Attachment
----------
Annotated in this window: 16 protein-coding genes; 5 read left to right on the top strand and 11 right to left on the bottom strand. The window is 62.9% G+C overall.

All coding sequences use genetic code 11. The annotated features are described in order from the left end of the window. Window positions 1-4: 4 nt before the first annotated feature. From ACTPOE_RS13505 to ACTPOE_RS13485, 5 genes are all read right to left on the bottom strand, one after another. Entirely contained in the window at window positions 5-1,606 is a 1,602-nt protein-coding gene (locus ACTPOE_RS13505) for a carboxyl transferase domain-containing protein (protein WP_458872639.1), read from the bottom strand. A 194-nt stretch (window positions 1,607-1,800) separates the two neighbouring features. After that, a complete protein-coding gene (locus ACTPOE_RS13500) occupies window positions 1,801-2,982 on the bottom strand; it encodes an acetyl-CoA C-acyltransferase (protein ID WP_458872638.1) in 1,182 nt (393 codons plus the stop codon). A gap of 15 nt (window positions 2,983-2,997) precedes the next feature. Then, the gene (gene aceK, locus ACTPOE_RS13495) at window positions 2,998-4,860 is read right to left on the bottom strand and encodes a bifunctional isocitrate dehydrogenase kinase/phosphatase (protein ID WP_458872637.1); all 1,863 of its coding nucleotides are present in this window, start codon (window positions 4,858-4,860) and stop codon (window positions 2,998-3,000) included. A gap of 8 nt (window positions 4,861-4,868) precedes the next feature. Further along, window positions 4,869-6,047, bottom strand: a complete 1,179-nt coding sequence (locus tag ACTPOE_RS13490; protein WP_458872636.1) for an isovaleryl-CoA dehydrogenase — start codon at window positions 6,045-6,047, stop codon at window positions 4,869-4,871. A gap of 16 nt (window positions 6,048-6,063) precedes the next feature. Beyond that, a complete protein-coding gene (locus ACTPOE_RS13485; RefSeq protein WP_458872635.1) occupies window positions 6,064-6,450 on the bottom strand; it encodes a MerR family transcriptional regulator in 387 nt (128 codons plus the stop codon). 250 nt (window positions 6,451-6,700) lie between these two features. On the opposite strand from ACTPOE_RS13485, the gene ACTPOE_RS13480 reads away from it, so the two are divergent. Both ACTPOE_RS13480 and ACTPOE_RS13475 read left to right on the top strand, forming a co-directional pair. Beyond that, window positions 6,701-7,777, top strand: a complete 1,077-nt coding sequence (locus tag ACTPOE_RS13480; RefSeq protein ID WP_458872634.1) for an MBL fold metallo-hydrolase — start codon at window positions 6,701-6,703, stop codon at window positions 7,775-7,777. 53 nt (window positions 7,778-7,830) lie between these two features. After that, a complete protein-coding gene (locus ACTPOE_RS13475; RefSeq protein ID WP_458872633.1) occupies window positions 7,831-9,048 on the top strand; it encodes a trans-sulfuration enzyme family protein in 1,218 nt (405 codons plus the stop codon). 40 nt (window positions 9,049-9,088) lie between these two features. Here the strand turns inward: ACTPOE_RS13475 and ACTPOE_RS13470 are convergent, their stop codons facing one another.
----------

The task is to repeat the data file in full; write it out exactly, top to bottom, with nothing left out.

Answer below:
Annotated in this window: 16 protein-coding genes; 5 read left to right on the top strand and 11 right to left on the bottom strand. The window is 62.9% G+C overall.

All coding sequences use genetic code 11. The annotated features are described in order from the left end of the window. Window positions 1-4: 4 nt before the first annotated feature. From ACTPOE_RS13505 to ACTPOE_RS13485, 5 genes are all read right to left on the bottom strand, one after another. Entirely contained in the window at window positions 5-1,606 is a 1,602-nt protein-coding gene (locus ACTPOE_RS13505) for a carboxyl transferase domain-containing protein (protein WP_458872639.1), read from the bottom strand. A 194-nt stretch (window positions 1,607-1,800) separates the two neighbouring features. After that, a complete protein-coding gene (locus ACTPOE_RS13500) occupies window positions 1,801-2,982 on the bottom strand; it encodes an acetyl-CoA C-acyltransferase (protein ID WP_458872638.1) in 1,182 nt (393 codons plus the stop codon). A gap of 15 nt (window positions 2,983-2,997) precedes the next feature. Then, the gene (gene aceK, locus ACTPOE_RS13495) at window positions 2,998-4,860 is read right to left on the bottom strand and encodes a bifunctional isocitrate dehydrogenase kinase/phosphatase (protein ID WP_458872637.1); all 1,863 of its coding nucleotides are present in this window, start codon (window positions 4,858-4,860) and stop codon (window positions 2,998-3,000) included. A gap of 8 nt (window positions 4,861-4,868) precedes the next feature. Further along, window positions 4,869-6,047, bottom strand: a complete 1,179-nt coding sequence (locus tag ACTPOE_RS13490; protein WP_458872636.1) for an isovaleryl-CoA dehydrogenase — start codon at window positions 6,045-6,047, stop codon at window positions 4,869-4,871. A gap of 16 nt (window positions 6,048-6,063) precedes the next feature. Beyond that, a complete protein-coding gene (locus ACTPOE_RS13485; RefSeq protein WP_458872635.1) occupies window positions 6,064-6,450 on the bottom strand; it encodes a MerR family transcriptional regulator in 387 nt (128 codons plus the stop codon). 250 nt (window positions 6,451-6,700) lie between these two features. On the opposite strand from ACTPOE_RS13485, the gene ACTPOE_RS13480 reads away from it, so the two are divergent. Both ACTPOE_RS13480 and ACTPOE_RS13475 read left to right on the top strand, forming a co-directional pair. Beyond that, window positions 6,701-7,777, top strand: a complete 1,077-nt coding sequence (locus tag ACTPOE_RS13480; RefSeq protein ID WP_458872634.1) for an MBL fold metallo-hydrolase — start codon at window positions 6,701-6,703, stop codon at window positions 7,775-7,777. 53 nt (window positions 7,778-7,830) lie between these two features. After that, a complete protein-coding gene (locus ACTPOE_RS13475; RefSeq protein ID WP_458872633.1) occupies window positions 7,831-9,048 on the top strand; it encodes a trans-sulfuration enzyme family protein in 1,218 nt (405 codons plus the stop codon). 40 nt (window positions 9,049-9,088) lie between these two features. Here the strand turns inward: ACTPOE_RS13475 and ACTPOE_RS13470 are convergent, their stop codons facing one another.